Like 5
      • Mike Cartieri

        JAWS !

        Like 1
    • Duaney Member

      By 1981 the diesel was bullet proof. The DX engine is outstanding. It only took 1-2 years for Oldsmobile to truly perfect the diesel, where as Buick spent 30 years to fix the bad lubrication system in their V-6 and V-8’s. Ford never fixed the bad 350-400 modified V-8’s, they just dropped them. There are lots of other “lemon” engines out there, the manufacturer never addressed the issues.

      Like 1
      • Jim Z Member

        Duaney, I agree about the Olds diesel engines getting better. My wife and I drove a lot of early 80’s diesels, both Olds and Caddys.
        I could practically steal them and I knew how to ‘get them and keep them’ running. Also had couple of Olds Cutlass Cierras with the V-6 Diesel….great cars!

  3. Don

    My inlaws bought an ’82 in Dark Rosewood and this color interior ( Camel ? ) with a 350 and 4 speed auto. It had the real high speed rear gears and would easily top 24 mpg with cruise set at 70 ( this was the 55 mph era ). We took it to Ohio and were cosseted by the roomy and luxuriously comfortable interior on a 2400 mile round trip. It was a heavy feeling yet nimble ride. When he passed I attempted to buy the low miler from the estate, but my other inlaws would have no part of it and sold it to a neighbor woman in their church. For 1500 less than my offer of 3500. I would have kept it in my collection as a token of good memories had with he and his wife…. instead it got ran into the ground in several years. Rusted, dented, and now with a filthy interior I saw it a month ago in the hands of a young guy working at a fuel stop; and I cried once more for an opportunity lost because of jealousy.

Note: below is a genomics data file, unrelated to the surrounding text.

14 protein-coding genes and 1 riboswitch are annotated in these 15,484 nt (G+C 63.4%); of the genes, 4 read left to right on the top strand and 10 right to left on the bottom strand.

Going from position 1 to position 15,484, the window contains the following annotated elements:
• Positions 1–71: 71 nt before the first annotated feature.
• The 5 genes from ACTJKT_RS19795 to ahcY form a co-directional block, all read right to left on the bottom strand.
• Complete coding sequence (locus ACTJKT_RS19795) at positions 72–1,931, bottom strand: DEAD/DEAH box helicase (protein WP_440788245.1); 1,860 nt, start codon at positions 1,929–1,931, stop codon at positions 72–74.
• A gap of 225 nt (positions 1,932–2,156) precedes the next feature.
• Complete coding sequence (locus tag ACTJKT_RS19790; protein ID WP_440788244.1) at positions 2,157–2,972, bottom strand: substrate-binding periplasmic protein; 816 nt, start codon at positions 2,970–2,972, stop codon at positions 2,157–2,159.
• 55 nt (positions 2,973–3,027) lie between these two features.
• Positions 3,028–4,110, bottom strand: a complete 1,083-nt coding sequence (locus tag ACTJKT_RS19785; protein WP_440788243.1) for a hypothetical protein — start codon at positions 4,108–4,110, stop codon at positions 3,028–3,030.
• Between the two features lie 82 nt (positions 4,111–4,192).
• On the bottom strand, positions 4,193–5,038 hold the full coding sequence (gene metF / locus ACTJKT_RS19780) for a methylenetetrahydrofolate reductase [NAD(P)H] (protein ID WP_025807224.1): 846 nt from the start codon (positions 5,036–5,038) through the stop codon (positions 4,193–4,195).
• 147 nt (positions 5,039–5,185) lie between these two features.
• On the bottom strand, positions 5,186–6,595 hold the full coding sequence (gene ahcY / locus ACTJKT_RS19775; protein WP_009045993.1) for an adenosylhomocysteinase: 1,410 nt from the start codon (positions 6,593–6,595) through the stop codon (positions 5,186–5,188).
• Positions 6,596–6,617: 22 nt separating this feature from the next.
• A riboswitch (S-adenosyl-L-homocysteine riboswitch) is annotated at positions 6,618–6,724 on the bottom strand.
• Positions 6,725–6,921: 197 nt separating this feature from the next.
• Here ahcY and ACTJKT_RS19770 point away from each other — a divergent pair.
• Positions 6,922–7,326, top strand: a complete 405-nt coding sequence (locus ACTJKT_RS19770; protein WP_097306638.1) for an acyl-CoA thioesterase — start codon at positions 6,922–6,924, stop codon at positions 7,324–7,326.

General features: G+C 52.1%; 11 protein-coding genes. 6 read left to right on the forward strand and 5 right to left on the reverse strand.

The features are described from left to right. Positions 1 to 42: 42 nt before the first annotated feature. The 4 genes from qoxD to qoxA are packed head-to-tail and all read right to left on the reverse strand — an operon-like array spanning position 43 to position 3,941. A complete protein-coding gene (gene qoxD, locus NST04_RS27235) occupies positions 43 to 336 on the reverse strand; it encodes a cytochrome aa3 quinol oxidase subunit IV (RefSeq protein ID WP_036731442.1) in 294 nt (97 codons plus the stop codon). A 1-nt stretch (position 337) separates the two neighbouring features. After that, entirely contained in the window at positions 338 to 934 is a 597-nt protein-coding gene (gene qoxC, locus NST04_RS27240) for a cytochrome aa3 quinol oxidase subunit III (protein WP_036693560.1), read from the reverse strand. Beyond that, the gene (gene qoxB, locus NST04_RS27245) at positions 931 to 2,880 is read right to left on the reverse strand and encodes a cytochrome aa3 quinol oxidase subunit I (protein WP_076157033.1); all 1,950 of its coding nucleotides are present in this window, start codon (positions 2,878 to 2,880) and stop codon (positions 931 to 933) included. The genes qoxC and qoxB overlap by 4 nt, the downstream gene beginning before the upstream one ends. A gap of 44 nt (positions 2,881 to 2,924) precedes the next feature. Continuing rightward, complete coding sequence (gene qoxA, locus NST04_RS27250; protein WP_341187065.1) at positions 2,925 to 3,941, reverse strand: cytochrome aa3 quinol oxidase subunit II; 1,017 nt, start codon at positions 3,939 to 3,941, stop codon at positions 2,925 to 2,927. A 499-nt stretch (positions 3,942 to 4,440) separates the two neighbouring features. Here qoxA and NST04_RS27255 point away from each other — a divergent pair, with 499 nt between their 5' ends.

These full size 88 Royales were really nice cars, but when new they appealed to the blue haired population or the balding.
    Sure wish I had old Morris’ Oldsmobile today )-;

    Like 5
    • NotSure

      Ouch! From the in-laws no less. The neighbor from church must’ve had a great need. My folks gave stuff away (sold low or outright donated) regularly to people from church on a routine basis. I understand your pain but I’m glad that you were gracious about it.

    • Karo

      My grandfather’s last car was an ’82 Delta 88 Royale in 2-tone light and dark redwood with matching interior. Very nice car.

  4. 68custom

    Would make an awesome sleeper with a 5,3 Is and a big ole turbo!

  5. John Oliveri

    They rode nice, horrible motor, of 307, slug, if 350 not bad, almost bought a 84 new, car didn’t have youth attached to it, I was 23, I bought a Riviera instead, same miserable motor, 307 Oldsmobile, could’ve ran faster, it was the early 80s, GMs demise, bought Lincoln MK VII with 5.0 next, now we had power!

    Like 1
  6. Duaney Member

    I disagree that this era is a low point. These cars represent the last of the rear wheel drive vehicles, chassis design is perfected by now, engines were built to pass emissions and get better fuel economy. Only if you advocate for FWD and it’s drawbacks, would you look at this era as a low point.

    • Duaney Member

      I forgot to add, the chassis design was so good on these GM models, that it was used up into the mid 90’s with Roadmaster, Olds Custom Cruiser’s, and Cadillac Fleetwood Broughams.

  7. Chebby Staff

    More like a Creme Brulee than a Royale.

  8. MM

    My parents had a 80 four door Royale Brougham, and Dad had an 85 Royale four door as a company car. Nice cars in the day. Both had Olds 307 4 bbl engines which were about 150 hp as I recall.